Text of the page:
The large plot of Williamsburg waterfront off North 10th Street — at one point planned to be made into a city park — has caught the eye of Hudson Yards developer Related Companies, Crain’s reported.
The site, which is valued at roughly $250 million, is currently owned by Norman Brodsky, a Williamsburg local.
Back in 2005, the city promised to acquire the site as part of the 28-acre Bushwick Inlet Park — to be built in exchange for overriding the local community board’s vote against the rezoning of the Williamsburg-Greenpoint waterfront. But property values rose dramatically following the rezoning, which allowed for the development of tall residential towers in the previously industrial area.
Since then, only a portion of the planned green space has been developed. The city says it can’t afford to buy the additional North 10th Street land.
Now, Related Companies is interested in the property, according to Crain’s.
But Related wouldn’t buy the land outright. Rather, they are considering teaming up with investors Midtown Equities and East End Capital to loan a substantial sum of money to Brodsky. This loan money would serve as an investment that could, in the future, be converted into ownership of the site.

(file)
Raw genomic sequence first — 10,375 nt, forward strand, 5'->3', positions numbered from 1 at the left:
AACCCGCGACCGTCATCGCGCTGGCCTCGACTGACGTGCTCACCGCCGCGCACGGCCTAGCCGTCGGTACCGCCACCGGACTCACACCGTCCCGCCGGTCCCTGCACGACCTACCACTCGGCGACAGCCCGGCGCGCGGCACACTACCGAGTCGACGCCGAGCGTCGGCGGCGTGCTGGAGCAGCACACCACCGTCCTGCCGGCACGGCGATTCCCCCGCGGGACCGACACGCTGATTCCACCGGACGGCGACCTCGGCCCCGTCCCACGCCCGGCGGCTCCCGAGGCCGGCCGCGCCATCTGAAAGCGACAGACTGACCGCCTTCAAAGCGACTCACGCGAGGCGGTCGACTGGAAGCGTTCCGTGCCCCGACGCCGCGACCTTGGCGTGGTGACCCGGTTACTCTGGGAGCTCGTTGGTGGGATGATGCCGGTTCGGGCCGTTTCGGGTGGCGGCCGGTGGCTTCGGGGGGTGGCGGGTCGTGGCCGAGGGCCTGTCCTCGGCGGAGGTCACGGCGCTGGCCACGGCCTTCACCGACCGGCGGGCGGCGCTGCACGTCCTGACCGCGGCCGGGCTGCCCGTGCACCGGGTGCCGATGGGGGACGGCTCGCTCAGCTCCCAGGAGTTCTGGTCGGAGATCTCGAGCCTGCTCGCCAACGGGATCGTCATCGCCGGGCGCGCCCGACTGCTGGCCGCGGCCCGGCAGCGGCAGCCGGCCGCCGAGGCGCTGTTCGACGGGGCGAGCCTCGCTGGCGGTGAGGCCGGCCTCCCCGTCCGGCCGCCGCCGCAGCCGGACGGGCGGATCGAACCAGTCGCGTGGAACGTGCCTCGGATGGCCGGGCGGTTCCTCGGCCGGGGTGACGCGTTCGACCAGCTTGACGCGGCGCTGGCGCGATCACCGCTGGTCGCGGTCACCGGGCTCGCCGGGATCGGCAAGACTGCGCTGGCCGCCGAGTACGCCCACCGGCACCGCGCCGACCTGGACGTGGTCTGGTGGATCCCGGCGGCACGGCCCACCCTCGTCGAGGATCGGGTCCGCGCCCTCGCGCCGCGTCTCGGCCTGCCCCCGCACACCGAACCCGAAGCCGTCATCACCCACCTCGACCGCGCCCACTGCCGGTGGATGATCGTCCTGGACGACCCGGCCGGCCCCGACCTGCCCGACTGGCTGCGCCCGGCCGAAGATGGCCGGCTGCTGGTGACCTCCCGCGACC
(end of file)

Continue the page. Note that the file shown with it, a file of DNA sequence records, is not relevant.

If Related Companies goes through with its investment/purchase of the property, the company will be able to build almost 600,000 square feet of commercial space on the site under current zoning.
The 11-acre plot experienced a seven-alarm fire back in January, during which a CitiStorage records facility — one of two warehouses on the site — burned down. After the incident, activists and elected officials reinvigorated their demands for the city to fulfill its agreement to create a public park on the property.
But if this potential deal between Related and Broadsky is finalized, new construction will likely snuff activists’ remaining hopes for a larger park a the site.
While it may never become green space, Mayor de Blasio’s administration has just announced it plans to block residential development by blocking any attempts to rezonethe area. “The administration would never accept a rezoning here that did not have the support of the councilman and community,” de Blasio’s spokesman Wiley Norvell said this week, according to the Brooklyn Paper.